Urban agriculture has immense contributions to food security, but should be climate smart, urban agriculture experts underscored at the inaugural edition of the African Conference on Agricultural Technology (ACAT) held in Nairobi, Kenya from October 30, 2023 to November 4, 2023. The conference was organised by the non-profit Africa Agricultural Technology Foundation (AATF).
The meet was attended by agricultural researchers, policymakers, industry leaders and innovators from around the world to discuss agricultural productivity in Africa.
Urban agriculture can help increase access to fresh, nutritious food for city residents, said Margaret Gill, emeritus professor at the University of Aberdeen, United Kingdom. However, if not managed properly, urban farming can exacerbate climate change by emitting methane from decomposed wastes from urban farming plots, she said.
“Besides, urban farming and gardening can affect water resources in cities and the use of pesticides. The cultivation of non-native species can threaten local biodiversity as well,” Gill said. Therefore, cities should adopt climate-smart and biodiversity-friendly practices, taking the region and local bio-geographical and climatic conditions into account, she added.
Urban agriculture has to embrace environmental-friendly practices, like planting drought-tolerant plants, to cut back on the consumption of irrigation water, which is usually scarce in urban areas, the professor said.
“In the face of rapidly progressing climate change, urban agriculture would play a critical role in ensuring food security, dietary diversity, community cohesion and well-being and ecological benefits, such as hydrological functions, air quality and soil quality, said Henry Gordon-Smith, founder and chief executive of advisory services and technology firm Agritecture.
But proper management of water and energy as well as access to agricultural technologies are among the burning issues in making urban agriculture climate smart and effective, he pointed out.
Gordon-Smith also brought up hydroponics as a modern agricultural technology that boosts urban farming productivity as access to land plots is limited and climate conditions are not favourable for farming without the use of greenhouses. It also helps tackle the issue of soil scarcity.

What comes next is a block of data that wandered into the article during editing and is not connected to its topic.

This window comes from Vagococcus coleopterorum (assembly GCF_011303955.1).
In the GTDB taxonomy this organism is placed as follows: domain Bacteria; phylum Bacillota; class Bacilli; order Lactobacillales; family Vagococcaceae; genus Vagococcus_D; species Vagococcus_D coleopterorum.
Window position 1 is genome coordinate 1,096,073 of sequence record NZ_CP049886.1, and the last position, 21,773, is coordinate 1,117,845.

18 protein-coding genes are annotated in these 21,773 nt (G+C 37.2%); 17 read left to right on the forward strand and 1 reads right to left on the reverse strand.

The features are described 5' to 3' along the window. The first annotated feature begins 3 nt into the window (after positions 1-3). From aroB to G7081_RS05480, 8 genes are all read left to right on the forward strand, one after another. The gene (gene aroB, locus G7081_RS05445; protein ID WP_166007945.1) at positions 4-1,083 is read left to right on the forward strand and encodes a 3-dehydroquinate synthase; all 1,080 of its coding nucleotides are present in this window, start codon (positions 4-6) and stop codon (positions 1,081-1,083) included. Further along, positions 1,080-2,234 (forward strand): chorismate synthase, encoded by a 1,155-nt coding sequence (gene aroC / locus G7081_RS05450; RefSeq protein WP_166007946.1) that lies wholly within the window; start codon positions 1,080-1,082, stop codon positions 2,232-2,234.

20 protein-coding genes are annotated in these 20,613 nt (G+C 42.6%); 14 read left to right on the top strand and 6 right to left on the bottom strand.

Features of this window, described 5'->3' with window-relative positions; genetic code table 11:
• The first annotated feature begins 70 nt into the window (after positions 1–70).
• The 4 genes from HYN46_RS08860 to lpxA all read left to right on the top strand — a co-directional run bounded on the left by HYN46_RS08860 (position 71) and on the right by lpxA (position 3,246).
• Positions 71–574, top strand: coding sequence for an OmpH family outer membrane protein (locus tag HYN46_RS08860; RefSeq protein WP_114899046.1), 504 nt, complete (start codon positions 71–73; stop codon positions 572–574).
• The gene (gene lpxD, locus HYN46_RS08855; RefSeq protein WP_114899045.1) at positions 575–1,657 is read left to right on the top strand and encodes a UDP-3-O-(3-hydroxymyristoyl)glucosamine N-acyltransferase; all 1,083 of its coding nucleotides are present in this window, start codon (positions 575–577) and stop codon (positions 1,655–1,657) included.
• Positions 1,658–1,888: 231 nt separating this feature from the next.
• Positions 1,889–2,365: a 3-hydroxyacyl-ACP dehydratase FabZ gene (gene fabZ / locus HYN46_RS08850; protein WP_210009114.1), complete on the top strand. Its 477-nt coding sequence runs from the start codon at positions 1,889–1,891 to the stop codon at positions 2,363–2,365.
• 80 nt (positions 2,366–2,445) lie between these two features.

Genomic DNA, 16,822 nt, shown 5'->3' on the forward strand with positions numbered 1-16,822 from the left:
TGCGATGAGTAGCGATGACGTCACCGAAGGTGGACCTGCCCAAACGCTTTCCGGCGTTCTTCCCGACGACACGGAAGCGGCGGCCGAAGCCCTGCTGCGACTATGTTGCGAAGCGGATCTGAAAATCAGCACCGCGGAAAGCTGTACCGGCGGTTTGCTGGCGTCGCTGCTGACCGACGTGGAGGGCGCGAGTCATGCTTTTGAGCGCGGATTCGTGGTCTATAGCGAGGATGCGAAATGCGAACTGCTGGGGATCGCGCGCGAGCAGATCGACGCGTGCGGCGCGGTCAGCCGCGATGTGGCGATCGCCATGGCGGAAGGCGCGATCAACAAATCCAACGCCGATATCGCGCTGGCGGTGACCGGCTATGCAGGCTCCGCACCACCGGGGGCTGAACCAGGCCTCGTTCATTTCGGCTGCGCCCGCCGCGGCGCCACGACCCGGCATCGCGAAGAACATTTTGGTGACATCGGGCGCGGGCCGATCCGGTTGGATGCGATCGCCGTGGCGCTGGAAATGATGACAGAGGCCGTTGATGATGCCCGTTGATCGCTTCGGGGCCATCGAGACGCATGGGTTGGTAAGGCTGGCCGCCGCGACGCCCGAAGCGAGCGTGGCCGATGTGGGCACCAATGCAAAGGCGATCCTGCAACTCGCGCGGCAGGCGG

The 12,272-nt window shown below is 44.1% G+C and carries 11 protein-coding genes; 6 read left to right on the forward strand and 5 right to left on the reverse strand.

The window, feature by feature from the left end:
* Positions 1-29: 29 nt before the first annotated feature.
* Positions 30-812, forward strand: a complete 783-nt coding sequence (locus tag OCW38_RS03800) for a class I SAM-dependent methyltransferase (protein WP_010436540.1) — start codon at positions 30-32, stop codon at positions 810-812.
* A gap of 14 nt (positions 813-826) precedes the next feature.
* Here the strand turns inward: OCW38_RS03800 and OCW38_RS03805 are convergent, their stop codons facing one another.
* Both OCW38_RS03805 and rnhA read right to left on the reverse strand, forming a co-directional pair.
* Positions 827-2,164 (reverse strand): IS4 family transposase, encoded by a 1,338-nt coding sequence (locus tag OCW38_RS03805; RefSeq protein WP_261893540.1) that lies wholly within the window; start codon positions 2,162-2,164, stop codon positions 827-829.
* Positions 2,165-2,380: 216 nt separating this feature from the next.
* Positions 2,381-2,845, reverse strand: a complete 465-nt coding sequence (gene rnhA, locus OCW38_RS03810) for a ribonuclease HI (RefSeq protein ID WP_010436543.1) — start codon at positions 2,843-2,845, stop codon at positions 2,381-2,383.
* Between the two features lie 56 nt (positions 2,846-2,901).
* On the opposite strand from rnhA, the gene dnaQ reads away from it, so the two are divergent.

“Traditional agriculture is responsible for 75 per cent of the world’s fresh water consumption and hydroponic technology could save up to 90 per cent of the water consumed,” he said.
Urban agriculture also involves livestock development, which in turn is associated with climate change, Gordon-Smith added. The sector requires the utilisation of natural resources and has its own impact on the global greenhouse gas emissions of methane and nitrous oxide, he said.
In most parts of the world, urban communities keep livestock at their homes, said Gill, mentioning India and Scotland as instances. Mitigation strategies to reduce emissions from the livestock sector are highly needed, as the increasing demand for livestock products is driven by population growth across the world, she said.
Urban agriculture requires many efforts related to mitigating pollution, climate change and efficient use of water and energy, said Renalda Bernard Mlay, founder of agricultural company Renie Fresh in Arusha, Tanzania. It also requires substantial capacity building efforts and application of appropriate technologies.
Urban and peri-urban ariculture offers a fundamental strategy for building the resilience of a city’s food supply, given that 55 per cent of the world’s population resides in urban areas, while 79 per cent of all the food produced is destined for consumption in cities, said Sylvia Horemans, member of board of trustees of AATF and chief executive of agricultural company Kamano Seed, Zambia.
“A staggering 800 million people worldwide are involved in urban and peri-urban area activities, while 266 million urban households are involved in crop production in developing countries,” she said. “According to the United Nations, by 2050, an estimated 68 per cent of the world’s population will live in urban areas, with the most significant growth expected in small cities and towns in Africa and Asia,” Horemans stated.
The rapid urbanisation places immense pressure on food supply chains and underscores the need for innovative solutions, she said. “The impact of global trends in population growth and urbanisation is compounded by other vulnerabilities, including climate change and the lingering effects of the COVID-19 pandemic,” she said.
These factors collectively contribute to an overall increase in food insecurity, malnutrition, and the rise of diet-related non-communicable diseases, she said, emphasising the importance of stable food production, shorter and simplified food supply chains, and distribution tools that can adapt to changing circumstances.
(This piece was originally published by Down To Earth)